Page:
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Making a small meadow/butterfly garden

I have an area of garden that I want to turn into a small meadow/bee and butterfly friendly space and I’m looking for suggestions for suitable plants.

The area is 5.5M by 3.5M with a 2M wall on the east side, similar height hedges on the south and west sides and open to the north so doesn’t get much direct sun but is light, it’s also partly sheltered from rain but drains slowly.  Along one side is a log pile to encourage the stag beetles to continue breeding and nearby is a small stand of nettles for various butterflies.

It’s currently bare ground, covered with about 20cm of earth excavated from foundations for my workshop but it’s likely to be fairly ‘rich’ as previous owners had bonfires there.

 What would give a fast result?  Which seeds or plug plants? How much/many would I need to give good coverage?  We have cats so need to consider plant toxicity as well.

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  • FireFire LondonPosts: 7,055
    Welcome Taff. Meadow Mats would give the fastest results, but not the cheapest. Very reliable, though.
  • tafflondontafflondon Posts: 4
    Fire said:
    Welcome Taff. Meadow Mats would give the fastest results, but not the cheapest. Very reliable, though.
    Thanks for the suggestion, Fire, but as you say it's not cheap, we'll have to go for seeds/plugs and wait.
  • DampGardenManDampGardenMan Posts: 1,057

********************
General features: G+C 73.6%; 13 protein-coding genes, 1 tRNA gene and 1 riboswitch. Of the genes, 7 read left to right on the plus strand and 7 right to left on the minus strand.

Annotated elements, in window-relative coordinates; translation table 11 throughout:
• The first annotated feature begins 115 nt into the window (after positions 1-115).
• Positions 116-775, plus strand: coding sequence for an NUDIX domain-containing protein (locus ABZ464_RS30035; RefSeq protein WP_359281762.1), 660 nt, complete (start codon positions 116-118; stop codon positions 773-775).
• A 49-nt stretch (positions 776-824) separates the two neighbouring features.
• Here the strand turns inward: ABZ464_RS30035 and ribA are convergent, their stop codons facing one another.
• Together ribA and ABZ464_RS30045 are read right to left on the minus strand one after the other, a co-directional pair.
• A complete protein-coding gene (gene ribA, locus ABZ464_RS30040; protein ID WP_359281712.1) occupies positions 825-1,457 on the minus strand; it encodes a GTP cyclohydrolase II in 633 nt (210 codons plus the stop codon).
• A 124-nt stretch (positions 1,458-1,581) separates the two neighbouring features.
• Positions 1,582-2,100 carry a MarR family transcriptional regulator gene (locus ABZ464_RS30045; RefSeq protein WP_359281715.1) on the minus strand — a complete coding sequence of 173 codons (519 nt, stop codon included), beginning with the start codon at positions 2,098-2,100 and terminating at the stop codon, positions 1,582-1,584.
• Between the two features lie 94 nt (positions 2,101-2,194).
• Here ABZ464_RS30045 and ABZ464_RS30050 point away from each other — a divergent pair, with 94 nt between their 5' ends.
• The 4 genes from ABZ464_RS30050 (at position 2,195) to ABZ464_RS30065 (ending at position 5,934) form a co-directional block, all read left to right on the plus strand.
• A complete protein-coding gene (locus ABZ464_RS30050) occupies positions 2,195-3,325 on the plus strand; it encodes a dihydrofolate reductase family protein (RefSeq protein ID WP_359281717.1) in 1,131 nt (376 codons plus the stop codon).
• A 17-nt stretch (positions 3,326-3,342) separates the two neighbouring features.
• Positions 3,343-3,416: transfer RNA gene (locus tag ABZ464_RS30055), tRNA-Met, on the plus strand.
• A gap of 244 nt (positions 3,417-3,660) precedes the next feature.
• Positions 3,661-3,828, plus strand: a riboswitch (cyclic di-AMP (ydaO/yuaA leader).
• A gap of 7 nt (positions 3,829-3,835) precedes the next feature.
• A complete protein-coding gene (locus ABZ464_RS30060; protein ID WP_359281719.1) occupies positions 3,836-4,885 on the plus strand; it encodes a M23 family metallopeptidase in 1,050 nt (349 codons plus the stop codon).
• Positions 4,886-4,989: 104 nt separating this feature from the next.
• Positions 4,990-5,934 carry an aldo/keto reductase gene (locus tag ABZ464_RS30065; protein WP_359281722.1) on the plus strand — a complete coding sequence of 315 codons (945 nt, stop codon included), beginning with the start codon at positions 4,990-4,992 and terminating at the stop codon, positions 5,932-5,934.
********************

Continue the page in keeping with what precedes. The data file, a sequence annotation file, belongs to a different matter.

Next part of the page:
If it's currently grass, and you're not planning on removing this, you might like to consider some Yellow Rattle to help keep the grass from swamping other things.
  • tafflondontafflondon Posts: 4
    It's bare, lightly tilled, ground at the moment so doesn't need anything to fight grass but would yellow rattle, or something else, help 'condition' the soil for wild flowers?
  • Blue OnionBlue Onion Posts: 2,428
    Can you sow direct?  Do you have a low slug population and a way of keeping the cat off seedlings?  I created a pollinator garden a few weeks ago.. I just put a bunch of different seed packets marked as 'pollinator friendly flowers' together and sowed direct. I also picked up a few six packs of flowers from the GC for instant effect and instant necture/pollen for the waiting insects.  

    You are limited by lack of sun, but bee balm does well in shade.  Autumn Bride Heuchera is supposed to do well in dry shade, and blooms late in the year when other flowers are long gone.  
    Utah, USA.
  • tafflondontafflondon Posts: 4
    Thanks Blue, that was my plan, as much as I had one.  I was looking for alternatives or validation from people who know more than I about these things.
  • DampGardenManDampGardenMan Posts: 1,057
    It's bare, lightly tilled, ground at the moment so doesn't need anything to fight grass but would yellow rattle, or something else, help 'condition' the soil for wild flowers?
    Yellow rattle won't - it needs grass to survive, it's parasitic!
  • LynLyn DevonPosts: 16,481
    Most wild flowers thrive better in poor soil, no need to enrich, 
    Gardening on the wild, windy west side of Dartmoor. 

  • FireFire LondonPosts: 7,055
    Wild flowers that I have found seed easily are ox eye daisies, cow parsley, toadflax, clover and corn marigold. You could try seeding these.

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